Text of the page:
Get your guide for how to leave the Mormon Church

Get the complete manual for rebuilding after losing faith. Alyssa Grenfell's book is filled with poignant anecdotes and first hand advice from a girl who went from temple ceremonies to tank tops and lattes. In his forward, Dr. John Dehlin said, “This book is an essential companion for those who feel lost, alone, and confused once their Mormon shelf breaks.”

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Feb 13

Exmormon Chronicles: How I Came to Embrace My Sexuality

Unpacking my Mormon past, I’ve decided that I’m taking charge of what sexy means to me. Finally, I feel sexy because I am the object of my own desire.

Being Sexy is Bad; Modest is Hottest—But Don't be Hot Either

When I was a kid, sexy was a bad word. Britney Spears was sexy. The Spice Girls were sexy. (I didn’t know what that meant besides that they wore revealing clothes and danced in a certain way.)

I knew it was bad to be sexy. Sexy meant short shorts, low tops, and girls who talked to boys too much. If you were sexy, you were dirty in a used-up kind of way. When I heard someone say the word “sexy,” their voice took on a half disgusted — half intrigued tone of judgment.

In Mormon Sunday school, my teacher explained, “You don’t want to be sexy; you should be pretty, you should be beautiful, you should be virtuous.”

I knew about being sexy before I knew what sex was. And when I did discover what sex was, it was wholly and completely different from being sexy. To be sexy was to be an object of desire and to be a sexual being was impossible outside of heterosexual marriage.

In high school, I started to experiment with being "sexy." I wore makeup. I googled how to flirt and how to get guys to like you. I learned that being sexy was to be viewed. To be sexy was to be for someone else — to learn to catch someone’s eye.

I could barely put in a tampon without blushing or say the word “vagina” out loud (much less look at it) — but I hoped the guy in my biology class noticed the tiny bit of cleavage peeking out of my shirt. To be sexy had nothing to do with being a sexual being, but to be an object of sexual desire.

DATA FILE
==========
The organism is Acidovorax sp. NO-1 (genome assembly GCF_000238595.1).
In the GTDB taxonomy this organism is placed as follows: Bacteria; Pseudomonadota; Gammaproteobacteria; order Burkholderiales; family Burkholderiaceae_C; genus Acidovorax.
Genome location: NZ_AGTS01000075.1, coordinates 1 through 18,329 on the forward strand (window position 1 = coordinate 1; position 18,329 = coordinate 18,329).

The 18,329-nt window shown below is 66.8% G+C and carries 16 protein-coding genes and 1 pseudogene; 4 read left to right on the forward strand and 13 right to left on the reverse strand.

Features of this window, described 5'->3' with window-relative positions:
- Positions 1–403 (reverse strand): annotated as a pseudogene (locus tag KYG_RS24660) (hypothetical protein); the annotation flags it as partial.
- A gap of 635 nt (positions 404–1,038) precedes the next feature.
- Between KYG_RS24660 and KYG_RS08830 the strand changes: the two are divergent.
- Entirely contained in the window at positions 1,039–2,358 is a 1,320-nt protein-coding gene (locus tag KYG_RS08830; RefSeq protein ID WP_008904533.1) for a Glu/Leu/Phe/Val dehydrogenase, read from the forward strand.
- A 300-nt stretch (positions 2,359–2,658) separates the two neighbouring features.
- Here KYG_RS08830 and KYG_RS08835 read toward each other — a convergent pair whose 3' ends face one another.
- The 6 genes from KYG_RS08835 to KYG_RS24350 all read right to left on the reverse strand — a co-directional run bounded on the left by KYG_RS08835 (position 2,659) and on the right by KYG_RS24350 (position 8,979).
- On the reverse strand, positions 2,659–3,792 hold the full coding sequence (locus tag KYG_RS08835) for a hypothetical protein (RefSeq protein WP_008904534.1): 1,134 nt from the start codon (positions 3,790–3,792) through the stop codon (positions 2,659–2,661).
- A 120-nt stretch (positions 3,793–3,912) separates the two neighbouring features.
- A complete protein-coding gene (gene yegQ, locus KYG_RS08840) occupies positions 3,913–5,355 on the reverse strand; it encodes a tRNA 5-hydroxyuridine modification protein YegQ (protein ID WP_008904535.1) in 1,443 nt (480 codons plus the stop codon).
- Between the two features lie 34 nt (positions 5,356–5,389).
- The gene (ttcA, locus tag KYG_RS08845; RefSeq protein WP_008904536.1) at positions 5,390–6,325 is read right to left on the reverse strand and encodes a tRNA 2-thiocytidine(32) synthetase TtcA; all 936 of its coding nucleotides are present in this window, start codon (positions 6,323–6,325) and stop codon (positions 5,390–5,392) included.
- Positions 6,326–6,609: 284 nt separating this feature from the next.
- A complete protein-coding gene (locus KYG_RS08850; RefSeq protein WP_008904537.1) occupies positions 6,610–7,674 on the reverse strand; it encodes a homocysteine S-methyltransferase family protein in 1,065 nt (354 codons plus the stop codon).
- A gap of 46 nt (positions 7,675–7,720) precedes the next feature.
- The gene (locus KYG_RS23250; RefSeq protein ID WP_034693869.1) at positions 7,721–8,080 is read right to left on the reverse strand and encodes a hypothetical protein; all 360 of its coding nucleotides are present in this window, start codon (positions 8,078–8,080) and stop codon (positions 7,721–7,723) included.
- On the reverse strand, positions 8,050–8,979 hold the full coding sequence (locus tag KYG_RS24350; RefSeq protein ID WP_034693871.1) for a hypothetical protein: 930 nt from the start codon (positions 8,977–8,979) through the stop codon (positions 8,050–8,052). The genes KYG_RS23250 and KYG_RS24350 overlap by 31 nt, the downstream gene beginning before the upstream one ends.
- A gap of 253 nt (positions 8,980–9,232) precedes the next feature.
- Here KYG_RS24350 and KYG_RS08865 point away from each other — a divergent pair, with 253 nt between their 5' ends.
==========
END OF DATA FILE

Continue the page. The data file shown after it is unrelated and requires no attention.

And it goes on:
Fuck that.

For the first time in my life, I am starting to comprehend what it means to be sexy and to be a sexual being.

When I was in Spain last summer, I saw women much older than me who were sexy out of their minds.

They were incredibly healthy — laughing and dancing and living and breathing. When they became mothers, or when they became older, they didn’t give up their sexuality, they seemed to feel it more deeply than ever. They loved their bodies and lusted after living so deeply that it oozed out of them. It was a shock for me to see a group of women who were at an age that I had been told “could not possibly be sexy” embrace sexiness more fully than I ever had in a single moment of my life.

If they loved their bodies so intimately and fully — maybe I could too. When I would finish a run down the streets of Spain, heaving and out of breath, I would feel so vibrantly alive. I stood strong and confident; not an object to be viewed. I was and am incredibly sexy to and for myself.

I’ve wrestled with confidence and happiness for much of my life. I’ve struggled with self-harm and depression. Every summer, I’ve chosen bathing suits that would cover my scars and cover my body because I was ashamed of my mental health problems and ashamed of the evidence on my body. The white-slit scars combined with the fear of my own body combined with the body-shaming I brought out of my Mormon childhood was too powerful to overcome for years and years.

This summer is the first time I’ve been able to wear a “normal” bikini. I have not engaged in self-harm for +10 months, and I’ve been meeting with a counselor often to work on my mental health. I’ve unpacked so much trauma and baggage from my Mormon past, and I am starting to feel free. I can finally wear the clothes I want to wear because I am proud of the progress I have made and I am proud of the body I carry with me.

For the first time, I feel sexy.

I’m not trying to be someone for anyone else. I am not trying to conceal the parts of myself that I don’t want others to see. I feel sexy because I am taking charge of who I am. I feel sexy because I love living and being alive.

I feel sexy because I am the object of my own desire.